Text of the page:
When authors are not speaking but merely quoting others
Consider the following example given by Steve McVey which demonstrates that the way a sentence is punctuated can change its meaning entirely:
An English professor wrote the words: “A woman without her man is nothing” on the chalkboard and asked her students to punctuate it correctly.
All the males in the class wrote: “A woman, without her man, is nothing.”
All the females in the class wrote: “A woman: without her, man is nothing!”
The original Greek and Hebrew texts of the scriptures didn’t use punctuation. Thus, all the punctuation you see in modern translations were added by translators. But since all punctuation is added by inference, it is not necessarily correct (both where there is punctuation and where there is no punctuation, i.e. everywhere!).
Let’s take a look at some examples of how punctuation could affect our interpretation of the scriptures. Specifically, we will look at the modern usage of quotation marks, whose function is to mark off text that is a reference to the words of another person.
We know that various concerns and questions came to Paul from the Corinthians (1 Corinthians 1:11; 7:1, 25; 8:1; 12:1). 1 Corinthians thus serves our purpose well; it is chock-full of instances where Paul quotes something the Corinthians wrote to him and then immediately responds to it.
Let’s start with the most obvious: “Now concerning the matters about which you wrote: “It is good for a man not to have sexual relations with a woman.” But because of the temptation to sexual immorality, each man should have his own wife and each woman her own husband.” (1 Corinthians 7:1-2). Here, explicitly states prior to quoting the Corinthians that he is addressing what they wrote to him. Note, however, that Paul doesn’t need to explicitly say that he is now going to quote something the Corinthians wrote like he did in the previous verse every single time he’s about to quote them, because the Corinthians would know when they were being quoted, since they wrote the letter to Paul. (Note that this is also true for every other letter Paul wrote.) Keep this in mind as we consider some other verses in the following paragraphs.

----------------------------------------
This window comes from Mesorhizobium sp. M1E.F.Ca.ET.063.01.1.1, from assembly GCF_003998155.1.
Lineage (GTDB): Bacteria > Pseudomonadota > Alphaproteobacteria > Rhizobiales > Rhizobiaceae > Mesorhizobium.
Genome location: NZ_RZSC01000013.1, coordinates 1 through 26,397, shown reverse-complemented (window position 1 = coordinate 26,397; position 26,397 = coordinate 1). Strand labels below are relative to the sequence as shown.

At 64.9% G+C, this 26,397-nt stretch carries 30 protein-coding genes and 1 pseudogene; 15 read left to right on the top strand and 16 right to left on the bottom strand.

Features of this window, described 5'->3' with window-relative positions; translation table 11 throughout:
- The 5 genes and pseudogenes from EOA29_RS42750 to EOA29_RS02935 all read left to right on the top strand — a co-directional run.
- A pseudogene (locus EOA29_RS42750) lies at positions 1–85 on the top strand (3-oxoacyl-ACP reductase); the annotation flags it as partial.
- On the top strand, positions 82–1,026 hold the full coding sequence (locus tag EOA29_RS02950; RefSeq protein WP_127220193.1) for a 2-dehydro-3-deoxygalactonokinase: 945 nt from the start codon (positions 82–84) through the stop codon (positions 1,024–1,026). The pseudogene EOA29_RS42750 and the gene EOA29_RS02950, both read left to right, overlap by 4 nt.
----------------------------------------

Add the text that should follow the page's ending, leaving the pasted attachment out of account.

1 Corinthians 6:12 reads, “‘All things are permissible for me,’ but not all things are helpful. ‘All things are permissible for me,’ but I will not be enslaved by anything.” You’ll notice that there are quotation marks around the phrase “all things are permissible for me” (this phrase also occurs in verse 10:23). In the Greek, however, there is nothing to indicate that this phrase is a quote. Why do translations, then, add quotation marks here?
Well, there is no solid, irrefutable reason. In fact, these verses in 1 Corinthians have not always been understood as quotations. It was thought for hundreds of years that this was simply Paul himself saying “all things are permissible for me.” It is simply the case that as time passed, more and more people became convinced that Paul, rather than stating something himself in these passages, was quoting what the Corinthians had written to him.
Now I want to take a look at another passage in 1 Corinthians that can be interpreted in a similar manner, although this reading is not popular at the moment.
“Let two or three prophets speak, and let the others pass judgment. But if a revelation is made to another who is seated, let the first one keep silent. For you can all prophesy one by one, so that all may learn and all may be exhorted; and the spirits of prophets are subject to prophets; for God is not a God of confusion but of peace, as in all the churches. Let the women keep silent in the churches; for they are not permitted to speak, but let them subject themselves, just as the Law also says. And if they desire to learn anything, let them ask their own husbands at home; for it is improper for a woman to speak in the church” (1 Corinthians 14:29-35).
The careful reader who reads this in context will have noticed that elsewhere Paul is clear that women do speak in church (specifically, they pray and prophesy; 11:2-16). Paul also encourages the whole church to function in Chapter 14. He writes, “for you can all prophesy one by one” (v. 31) and “when you assemble, every one of you has a psalm, has a teaching, has a revelation . . .” (v. 26). These contradicts the complete forbiddance of women speaking at all in verse 34 and should hint you that something else is going on here.